Cape politics

The South African Letters of Thomas Pringle

2020-08-11T20:58:07+00:00November 24th, 2011|

Thomas Pringle (1789–1834) is remembered as ‘the father of English poetry’ in this country, as leader of the only Scottish settler party in 1820 and as a champion of the freedom of the press. He had an earlier career as founding editor of Blackwood’s Magazine in Edinburgh and a later one as man of letters in London and secretary of the Anti-Slavery Society. The abolition of slavery in the British Empire came into force in August 1834 but, crippled since infancy and suffering from tuberculosis, he died in December 1834, aged only 45. In South Africa he worked for the relief of the hard-pressed settlers, the emancipation of the Khoisan and protection of the Xhosa on the frontier from retaliatory commando raids. In Cape Town he ran the South African Public Library, edited, with his friend John Fairbairn, the Cape’s first independent newspaper and the bi-monthly South African Journal, and established a successful ‘classical and commercial academy’ until all were brought down by the hostility of the Governor, Lord Charles Somerset. He fought back but, financially ruined, returned to his final career in Britain. His papers, sent to Cape Town by his widow Margaret, were lost but surviving letters in other collections here bring to life the character, outlook and South African career of a notable figure in our history.

Sir Graham Bower’s Secret History of the Jameson Raid and the South African Crisis, 1895-1902

2021-02-24T15:46:29+00:00July 24th, 2002|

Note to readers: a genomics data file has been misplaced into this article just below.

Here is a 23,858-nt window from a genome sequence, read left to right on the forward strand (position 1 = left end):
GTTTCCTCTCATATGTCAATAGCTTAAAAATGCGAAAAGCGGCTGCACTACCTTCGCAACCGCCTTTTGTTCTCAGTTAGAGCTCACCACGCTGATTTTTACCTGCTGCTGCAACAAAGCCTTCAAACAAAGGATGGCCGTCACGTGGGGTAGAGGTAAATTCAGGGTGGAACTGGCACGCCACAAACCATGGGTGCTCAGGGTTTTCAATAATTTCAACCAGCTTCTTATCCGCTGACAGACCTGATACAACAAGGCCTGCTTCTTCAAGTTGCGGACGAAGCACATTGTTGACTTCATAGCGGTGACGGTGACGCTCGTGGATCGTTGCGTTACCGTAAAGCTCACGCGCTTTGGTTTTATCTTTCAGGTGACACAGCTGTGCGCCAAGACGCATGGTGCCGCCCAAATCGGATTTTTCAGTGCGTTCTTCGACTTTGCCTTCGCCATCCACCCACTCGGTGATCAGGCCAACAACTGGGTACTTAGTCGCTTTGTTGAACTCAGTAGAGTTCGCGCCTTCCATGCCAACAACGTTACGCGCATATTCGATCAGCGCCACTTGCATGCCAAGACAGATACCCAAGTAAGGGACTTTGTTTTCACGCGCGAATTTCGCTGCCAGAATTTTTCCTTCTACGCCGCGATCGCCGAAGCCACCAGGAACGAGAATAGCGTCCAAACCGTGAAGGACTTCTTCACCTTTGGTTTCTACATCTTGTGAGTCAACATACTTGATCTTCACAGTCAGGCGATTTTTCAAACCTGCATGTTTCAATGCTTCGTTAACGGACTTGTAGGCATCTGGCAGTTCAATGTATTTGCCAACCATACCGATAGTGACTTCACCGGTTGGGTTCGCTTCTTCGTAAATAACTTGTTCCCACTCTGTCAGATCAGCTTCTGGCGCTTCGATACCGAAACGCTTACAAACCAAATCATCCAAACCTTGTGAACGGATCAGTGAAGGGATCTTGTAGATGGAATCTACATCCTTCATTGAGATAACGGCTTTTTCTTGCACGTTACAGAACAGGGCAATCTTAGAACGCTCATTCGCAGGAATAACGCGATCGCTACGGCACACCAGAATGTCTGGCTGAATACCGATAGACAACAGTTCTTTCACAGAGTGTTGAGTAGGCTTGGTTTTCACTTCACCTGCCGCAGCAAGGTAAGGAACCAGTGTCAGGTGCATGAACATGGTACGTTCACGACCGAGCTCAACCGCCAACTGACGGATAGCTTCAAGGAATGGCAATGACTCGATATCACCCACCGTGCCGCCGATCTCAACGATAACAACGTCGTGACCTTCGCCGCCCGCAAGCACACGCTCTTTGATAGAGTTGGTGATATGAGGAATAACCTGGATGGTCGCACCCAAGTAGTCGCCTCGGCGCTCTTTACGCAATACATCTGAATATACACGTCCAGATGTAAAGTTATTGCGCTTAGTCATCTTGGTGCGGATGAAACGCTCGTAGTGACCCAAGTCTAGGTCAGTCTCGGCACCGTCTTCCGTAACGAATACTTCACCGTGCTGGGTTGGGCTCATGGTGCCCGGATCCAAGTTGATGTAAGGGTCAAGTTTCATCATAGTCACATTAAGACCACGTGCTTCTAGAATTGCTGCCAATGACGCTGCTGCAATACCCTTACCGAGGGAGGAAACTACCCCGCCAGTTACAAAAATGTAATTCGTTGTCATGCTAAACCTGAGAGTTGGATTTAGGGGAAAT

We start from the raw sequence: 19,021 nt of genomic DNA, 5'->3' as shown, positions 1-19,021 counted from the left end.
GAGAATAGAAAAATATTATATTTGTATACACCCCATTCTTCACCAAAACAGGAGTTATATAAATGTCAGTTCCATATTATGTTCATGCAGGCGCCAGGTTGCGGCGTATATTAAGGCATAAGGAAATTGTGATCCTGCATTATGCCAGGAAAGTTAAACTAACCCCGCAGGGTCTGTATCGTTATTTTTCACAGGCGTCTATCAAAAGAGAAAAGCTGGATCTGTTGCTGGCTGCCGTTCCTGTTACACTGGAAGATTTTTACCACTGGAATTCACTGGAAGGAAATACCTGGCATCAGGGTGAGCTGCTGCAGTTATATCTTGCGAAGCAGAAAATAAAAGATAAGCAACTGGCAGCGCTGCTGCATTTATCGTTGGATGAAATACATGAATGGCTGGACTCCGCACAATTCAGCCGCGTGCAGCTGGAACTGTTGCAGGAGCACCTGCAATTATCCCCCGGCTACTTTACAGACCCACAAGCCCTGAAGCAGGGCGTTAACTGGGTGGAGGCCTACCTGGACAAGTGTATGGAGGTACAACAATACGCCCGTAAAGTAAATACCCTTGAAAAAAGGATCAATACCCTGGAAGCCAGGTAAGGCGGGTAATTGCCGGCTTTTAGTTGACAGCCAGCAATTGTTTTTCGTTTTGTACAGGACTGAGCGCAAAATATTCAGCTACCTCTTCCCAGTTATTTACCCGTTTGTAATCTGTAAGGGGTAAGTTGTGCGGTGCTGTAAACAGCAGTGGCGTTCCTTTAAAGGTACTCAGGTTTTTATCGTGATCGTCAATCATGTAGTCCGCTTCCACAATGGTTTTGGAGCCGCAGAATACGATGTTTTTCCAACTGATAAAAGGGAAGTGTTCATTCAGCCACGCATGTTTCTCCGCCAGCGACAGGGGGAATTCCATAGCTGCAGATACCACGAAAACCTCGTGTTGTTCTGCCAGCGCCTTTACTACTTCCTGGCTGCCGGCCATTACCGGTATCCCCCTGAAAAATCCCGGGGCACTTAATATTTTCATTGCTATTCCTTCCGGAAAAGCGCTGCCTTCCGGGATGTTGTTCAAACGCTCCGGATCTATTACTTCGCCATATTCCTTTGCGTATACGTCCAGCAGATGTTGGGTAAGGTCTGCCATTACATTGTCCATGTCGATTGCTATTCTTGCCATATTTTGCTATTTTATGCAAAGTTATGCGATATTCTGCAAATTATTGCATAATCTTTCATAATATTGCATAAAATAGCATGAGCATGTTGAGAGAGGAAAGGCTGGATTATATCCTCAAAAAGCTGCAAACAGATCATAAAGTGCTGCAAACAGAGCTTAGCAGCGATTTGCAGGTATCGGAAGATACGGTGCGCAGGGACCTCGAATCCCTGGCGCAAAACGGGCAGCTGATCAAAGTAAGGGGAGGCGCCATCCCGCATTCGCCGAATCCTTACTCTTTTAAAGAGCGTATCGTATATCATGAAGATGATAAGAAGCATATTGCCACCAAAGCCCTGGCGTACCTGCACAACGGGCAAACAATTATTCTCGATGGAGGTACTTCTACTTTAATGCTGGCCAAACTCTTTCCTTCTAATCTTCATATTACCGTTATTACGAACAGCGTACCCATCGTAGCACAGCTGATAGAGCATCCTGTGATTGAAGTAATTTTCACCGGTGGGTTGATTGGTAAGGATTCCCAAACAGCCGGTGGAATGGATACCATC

Graham Bower's 'Secret History' is a personal insider's account of the great imperial scandal of the Jameson Raid. Bower adhered to a rigid Victorian code of honour. Although he was the official secretary to the British high commission in South Africa, he chose to keep silent and play the role of scapegoat rather than 'blow the whistle' to the high commissioner after Rhodes had confidentially told him of his plan to send forces into the Transvaal. He wrote several drafts of this 'Secret History' to vindicate his actions and the family name. This volume has been compiled from his unpublished manuscripts, his personal papers and official records.

The Garrett Papers

2021-03-28T11:40:29+00:00July 24th, 1984|

Edmund Garrett (1865-1907) was a member of the family which produced such leading feminists as Dr Elizabeth Garrett Anderson and Millicent Garrett Fawcett. In 1895 he was appointed editor of the Cape Times and remained there during the crucial period of the Jameson Raid and the lead-up to the South African War. A staunch imperialist he formed close relationships with Sir Alfred Milner, Governor of the Cape, and with Dr Jane Waterston. His letters to his cousins give an intimate and lively account of life in Cape Town until 1899, when he was forced to return to England on account of his health.

The Letters of Jane Elizabeth Waterston 1866-1905

2021-03-28T11:05:12+00:00July 24th, 1983|

Jane Waterston (1843-1932) accompanied the missionary, Dr James Stewart, to the Eastern Cape when he became principal of the Lovedale Institution. There she started the Girls' Institution but her real desire was to work as a doctor amongst women in the interior of Africa. In 1874 she returned to England where she was amongst the first women to train in medicine at the London School of Medicine for Women. After a brief and disillusioning stay in Nyasaland, she moved to Cape Town where she became a notable figure, participating actively in the political life of the town. She retained her friendship with James Stewart throughout her life, writing to him regularly on a wide variety of topics.